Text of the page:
SALE OF A PROPERTY SUBJECT TO AN EASEMENT
I am considering buying a piece of land that is subject to a conservation easement held by AVLT. What do I need to know?
You should obtain a copy of the entire easement document package from the seller. One of the most important documents in the package will be Exhibit C, which contains the restrictions and reserved rights. Read that document with care to make certain you understand it. Please feel free to contact AVLT for a clarification of any provisions you don’t understand.
I am selling my property, which is subject to a conservation easement held by AVLT. What should I do to help the buyer understand the obligations and restrictions that he/she will have under the easement?
The conservation easement is on record at the Mendocino County Recorder’s office. Accordingly, it will appear as one of the encumbrances on the preliminary title report. However, not all of the documents in the easement package are actually recorded. You (the seller) should give the buyer a copy of your entire file on the easement. You can also ask AVLT to send you a copy of its file on your easement, in case your file is not complete. AVLT will not provide a copy of the file on your easement directly to a prospective buyer without your permission. You should encourage your buyer to read the entire file, paying special attention to “Exhibit C.” If the buyer has questions, AVLT will try to answer them.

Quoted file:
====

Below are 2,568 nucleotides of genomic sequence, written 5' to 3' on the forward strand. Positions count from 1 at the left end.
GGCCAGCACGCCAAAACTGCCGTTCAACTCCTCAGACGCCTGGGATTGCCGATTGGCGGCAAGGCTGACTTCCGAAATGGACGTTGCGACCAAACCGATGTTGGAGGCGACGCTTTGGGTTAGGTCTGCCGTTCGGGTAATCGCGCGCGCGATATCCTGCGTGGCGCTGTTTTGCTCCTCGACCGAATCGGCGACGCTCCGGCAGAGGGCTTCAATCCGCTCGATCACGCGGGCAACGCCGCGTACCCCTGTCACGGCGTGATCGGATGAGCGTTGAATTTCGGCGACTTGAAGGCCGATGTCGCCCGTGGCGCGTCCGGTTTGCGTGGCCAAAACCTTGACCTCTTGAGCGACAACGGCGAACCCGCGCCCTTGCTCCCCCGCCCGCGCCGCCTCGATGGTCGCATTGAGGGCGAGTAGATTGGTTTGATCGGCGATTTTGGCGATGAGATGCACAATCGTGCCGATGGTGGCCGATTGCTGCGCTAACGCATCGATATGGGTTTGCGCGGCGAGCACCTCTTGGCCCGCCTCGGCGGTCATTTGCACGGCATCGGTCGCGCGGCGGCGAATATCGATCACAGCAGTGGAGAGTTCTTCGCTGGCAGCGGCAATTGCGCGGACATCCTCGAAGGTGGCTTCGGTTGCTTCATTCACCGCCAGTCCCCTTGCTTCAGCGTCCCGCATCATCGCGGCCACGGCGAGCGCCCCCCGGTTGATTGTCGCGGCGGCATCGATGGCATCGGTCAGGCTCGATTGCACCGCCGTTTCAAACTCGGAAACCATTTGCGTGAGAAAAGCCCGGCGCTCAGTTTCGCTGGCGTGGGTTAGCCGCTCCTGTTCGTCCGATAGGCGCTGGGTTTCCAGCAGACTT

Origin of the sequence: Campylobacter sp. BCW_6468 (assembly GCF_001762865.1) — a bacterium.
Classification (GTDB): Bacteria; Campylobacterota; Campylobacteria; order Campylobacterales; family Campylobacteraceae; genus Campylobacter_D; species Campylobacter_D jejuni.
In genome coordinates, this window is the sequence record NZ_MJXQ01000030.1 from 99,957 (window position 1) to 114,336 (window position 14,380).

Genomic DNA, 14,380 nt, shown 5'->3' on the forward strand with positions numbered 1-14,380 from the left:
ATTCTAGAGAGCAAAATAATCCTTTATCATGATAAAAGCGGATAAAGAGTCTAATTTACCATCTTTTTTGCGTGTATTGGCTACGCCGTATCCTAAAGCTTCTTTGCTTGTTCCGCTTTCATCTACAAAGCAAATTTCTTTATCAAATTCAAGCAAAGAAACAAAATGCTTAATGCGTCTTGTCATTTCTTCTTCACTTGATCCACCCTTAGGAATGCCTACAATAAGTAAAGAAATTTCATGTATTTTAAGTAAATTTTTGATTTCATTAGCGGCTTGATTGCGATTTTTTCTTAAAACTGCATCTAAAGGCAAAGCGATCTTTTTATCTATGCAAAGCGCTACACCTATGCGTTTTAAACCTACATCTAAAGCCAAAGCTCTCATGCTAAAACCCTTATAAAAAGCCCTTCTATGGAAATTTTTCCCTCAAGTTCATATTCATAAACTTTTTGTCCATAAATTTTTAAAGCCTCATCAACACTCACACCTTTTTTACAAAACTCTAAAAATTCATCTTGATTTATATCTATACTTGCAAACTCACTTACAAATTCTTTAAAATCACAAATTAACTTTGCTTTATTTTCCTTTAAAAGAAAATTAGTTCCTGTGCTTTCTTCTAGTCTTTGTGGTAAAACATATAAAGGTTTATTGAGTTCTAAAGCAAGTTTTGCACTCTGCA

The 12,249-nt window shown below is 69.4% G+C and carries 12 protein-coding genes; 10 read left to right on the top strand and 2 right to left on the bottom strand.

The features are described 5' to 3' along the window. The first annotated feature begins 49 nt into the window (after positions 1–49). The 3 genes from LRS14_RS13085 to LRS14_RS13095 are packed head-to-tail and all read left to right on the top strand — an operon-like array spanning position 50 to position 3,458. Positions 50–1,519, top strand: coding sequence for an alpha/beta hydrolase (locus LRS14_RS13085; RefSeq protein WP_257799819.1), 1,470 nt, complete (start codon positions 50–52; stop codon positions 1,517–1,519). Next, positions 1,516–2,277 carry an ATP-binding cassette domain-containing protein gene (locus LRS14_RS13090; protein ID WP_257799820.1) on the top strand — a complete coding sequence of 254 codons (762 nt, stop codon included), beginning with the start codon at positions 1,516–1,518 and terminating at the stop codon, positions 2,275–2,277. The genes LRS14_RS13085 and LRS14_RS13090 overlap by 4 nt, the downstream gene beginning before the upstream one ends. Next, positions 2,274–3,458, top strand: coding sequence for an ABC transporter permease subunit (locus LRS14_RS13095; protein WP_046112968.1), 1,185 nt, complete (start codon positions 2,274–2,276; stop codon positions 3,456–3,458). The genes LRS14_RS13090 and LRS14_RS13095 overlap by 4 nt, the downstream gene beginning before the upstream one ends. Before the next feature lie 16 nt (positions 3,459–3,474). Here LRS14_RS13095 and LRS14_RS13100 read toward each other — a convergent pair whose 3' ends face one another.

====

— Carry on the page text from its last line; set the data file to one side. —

TRANSFERS BY AVLT AND OTHER LAND TRUSTS
Is it legally possible for AVLT to transfer a conservation easement that it holds to another land trust or to a governmental entity?
Yes. The conservation easement documents used by AVLT permit this.
Has AVLT ever transferred an easement to another land trust?
No. AVLT accepts only easements that are in or adjacent to the Navarro River watershed. Our local focus allows us closer relations with property owners and easier monitoring of easements. This has made the transferring of easements unnecessary and therefore unlikely.
Do some land trusts follow a routine practice of transferring to other land trusts easements that were first granted to them?
Yes. They tell grantors to expect that once an easement is in place, the land trust will probably transfer it to a land trust that has more local resources that will facilitate easier ongoing monitoring.
What if AVLT ceases to exist or merges with another land trust?
AVLT’s easements are transferable to any legal entity that could have accepted the easement grant in the first place. Every year in the U.S. a certain number of land trusts merge or cease to exist. It is commonplace for the easements that they hold to be picked up by another land trust.